Async programming with the .NET Framework is not new. You’ve been able to program with the IAsyncResult interface, for example, for years now. The big advance in the .NET Framework 4.5 is an async model that is much easier to use because it has great support in Visual Studio 2012, the managed languages, the .NET Framework class libraries, and the CLR. You can now take advantage of this model in the code that you deploy to Windows Azure, to scale your sites and services.

Async enables your web server to scale

Async is a great general model for the cloud, and is a major win for scaling in ASP.NET in particular. ASP.NET requests threads from the CLR thread pool to serve incoming requests. When demand is high and ASP.NET requests a large number of threads from the thread pool, the latency of requests and memory usage may start to climb. For example, if your Web Form event or your MVC action method is blocked on I/O, ASP.NET may need an increasing number of threads to service requests. The more threads you use, the more memory you will use, which can eventually lead to disk-backed memory paging, which can significantly affect response time. Instead, you can use async to use the threads available to your web server much more efficiently.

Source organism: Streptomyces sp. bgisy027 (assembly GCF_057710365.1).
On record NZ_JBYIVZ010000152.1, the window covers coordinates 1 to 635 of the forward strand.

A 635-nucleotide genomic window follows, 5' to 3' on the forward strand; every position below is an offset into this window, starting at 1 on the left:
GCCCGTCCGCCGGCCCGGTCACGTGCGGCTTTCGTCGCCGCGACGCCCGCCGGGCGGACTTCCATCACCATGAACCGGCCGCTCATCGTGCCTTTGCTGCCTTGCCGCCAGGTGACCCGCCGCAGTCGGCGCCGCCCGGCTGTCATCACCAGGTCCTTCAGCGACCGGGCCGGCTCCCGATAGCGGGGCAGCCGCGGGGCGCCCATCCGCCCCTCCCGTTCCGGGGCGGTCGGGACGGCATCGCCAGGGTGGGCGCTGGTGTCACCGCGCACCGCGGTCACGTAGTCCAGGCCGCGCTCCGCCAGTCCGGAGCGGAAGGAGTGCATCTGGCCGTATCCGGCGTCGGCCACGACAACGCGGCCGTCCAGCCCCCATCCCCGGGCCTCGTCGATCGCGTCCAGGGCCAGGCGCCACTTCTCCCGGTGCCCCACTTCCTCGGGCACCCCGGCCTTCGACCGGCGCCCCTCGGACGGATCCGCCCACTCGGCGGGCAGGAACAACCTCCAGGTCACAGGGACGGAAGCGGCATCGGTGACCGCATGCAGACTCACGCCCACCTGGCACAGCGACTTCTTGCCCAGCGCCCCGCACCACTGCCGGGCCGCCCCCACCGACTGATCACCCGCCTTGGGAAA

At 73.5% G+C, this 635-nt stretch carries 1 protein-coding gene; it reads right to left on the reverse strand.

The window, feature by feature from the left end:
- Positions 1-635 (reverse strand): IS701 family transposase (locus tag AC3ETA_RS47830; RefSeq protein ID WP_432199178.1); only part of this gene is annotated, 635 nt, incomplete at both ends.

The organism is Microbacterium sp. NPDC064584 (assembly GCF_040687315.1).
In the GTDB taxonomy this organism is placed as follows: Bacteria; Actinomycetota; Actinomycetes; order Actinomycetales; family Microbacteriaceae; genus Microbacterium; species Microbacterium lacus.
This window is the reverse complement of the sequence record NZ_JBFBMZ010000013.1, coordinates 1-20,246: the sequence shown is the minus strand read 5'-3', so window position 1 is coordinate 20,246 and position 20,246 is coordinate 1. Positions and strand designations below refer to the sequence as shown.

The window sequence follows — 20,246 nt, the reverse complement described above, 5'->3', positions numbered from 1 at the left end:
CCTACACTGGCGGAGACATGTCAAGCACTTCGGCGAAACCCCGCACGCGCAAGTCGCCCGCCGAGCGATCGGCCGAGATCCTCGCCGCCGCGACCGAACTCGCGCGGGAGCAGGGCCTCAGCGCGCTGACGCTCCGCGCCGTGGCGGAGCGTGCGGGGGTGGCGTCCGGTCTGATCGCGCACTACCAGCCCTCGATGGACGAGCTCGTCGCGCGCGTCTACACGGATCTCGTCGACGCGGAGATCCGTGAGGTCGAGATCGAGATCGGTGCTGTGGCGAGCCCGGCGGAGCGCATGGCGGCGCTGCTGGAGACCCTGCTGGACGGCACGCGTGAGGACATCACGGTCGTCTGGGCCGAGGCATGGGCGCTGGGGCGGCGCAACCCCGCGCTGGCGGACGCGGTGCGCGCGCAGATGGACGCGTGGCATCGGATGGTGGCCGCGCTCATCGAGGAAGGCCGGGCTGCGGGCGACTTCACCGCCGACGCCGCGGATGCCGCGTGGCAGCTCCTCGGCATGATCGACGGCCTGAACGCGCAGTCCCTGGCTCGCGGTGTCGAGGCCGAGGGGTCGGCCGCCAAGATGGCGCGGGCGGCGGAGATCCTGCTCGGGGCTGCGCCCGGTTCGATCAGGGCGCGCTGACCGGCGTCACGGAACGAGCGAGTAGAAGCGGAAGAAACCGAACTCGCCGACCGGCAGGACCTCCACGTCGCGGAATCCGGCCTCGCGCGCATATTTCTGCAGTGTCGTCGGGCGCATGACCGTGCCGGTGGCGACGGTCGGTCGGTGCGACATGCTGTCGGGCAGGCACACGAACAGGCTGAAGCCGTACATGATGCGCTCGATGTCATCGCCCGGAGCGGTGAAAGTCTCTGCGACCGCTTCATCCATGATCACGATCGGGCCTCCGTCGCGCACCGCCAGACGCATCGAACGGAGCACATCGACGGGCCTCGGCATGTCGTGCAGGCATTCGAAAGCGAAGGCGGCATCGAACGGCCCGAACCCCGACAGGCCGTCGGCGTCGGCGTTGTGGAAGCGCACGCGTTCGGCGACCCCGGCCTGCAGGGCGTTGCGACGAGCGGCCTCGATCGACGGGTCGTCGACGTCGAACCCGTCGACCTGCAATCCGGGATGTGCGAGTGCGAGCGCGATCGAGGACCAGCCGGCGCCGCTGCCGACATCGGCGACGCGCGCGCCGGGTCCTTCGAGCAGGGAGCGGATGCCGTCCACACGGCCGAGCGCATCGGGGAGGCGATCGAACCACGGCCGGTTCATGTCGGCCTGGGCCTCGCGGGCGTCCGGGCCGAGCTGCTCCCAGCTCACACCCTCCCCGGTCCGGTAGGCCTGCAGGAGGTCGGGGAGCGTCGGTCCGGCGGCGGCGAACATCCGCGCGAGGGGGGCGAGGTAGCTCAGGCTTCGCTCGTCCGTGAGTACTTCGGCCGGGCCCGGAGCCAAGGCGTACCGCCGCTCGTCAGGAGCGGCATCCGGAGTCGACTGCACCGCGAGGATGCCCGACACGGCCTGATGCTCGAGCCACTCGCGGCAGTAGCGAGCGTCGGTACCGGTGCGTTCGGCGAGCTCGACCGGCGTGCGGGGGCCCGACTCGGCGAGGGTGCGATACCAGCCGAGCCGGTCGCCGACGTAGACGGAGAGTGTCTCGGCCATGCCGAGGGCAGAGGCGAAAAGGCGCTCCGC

Making an event in a Web Form or an action method in MVC asynchronous enables ASP.NET to use threads much more efficiently. The async model enables you to serve more requests on the same hardware. Your job as a web programmer is to identify the scenarios where your code would benefit from asynchrony, by awaiting async calls and enabling ASP.NET to scale. As a general rule of thumb, if the .NET platform has gone to the effort of providing an async API for a given scenario, that is probably a scenario that will benefit from asynchrony.

Async support in ASP.NET

Async support has been added to ASP.NET 4.5, enabling you to write task-based async code within ASP.NET pages, http handlers, and http modules. This support includes both ASP.NET Web Forms and MVC.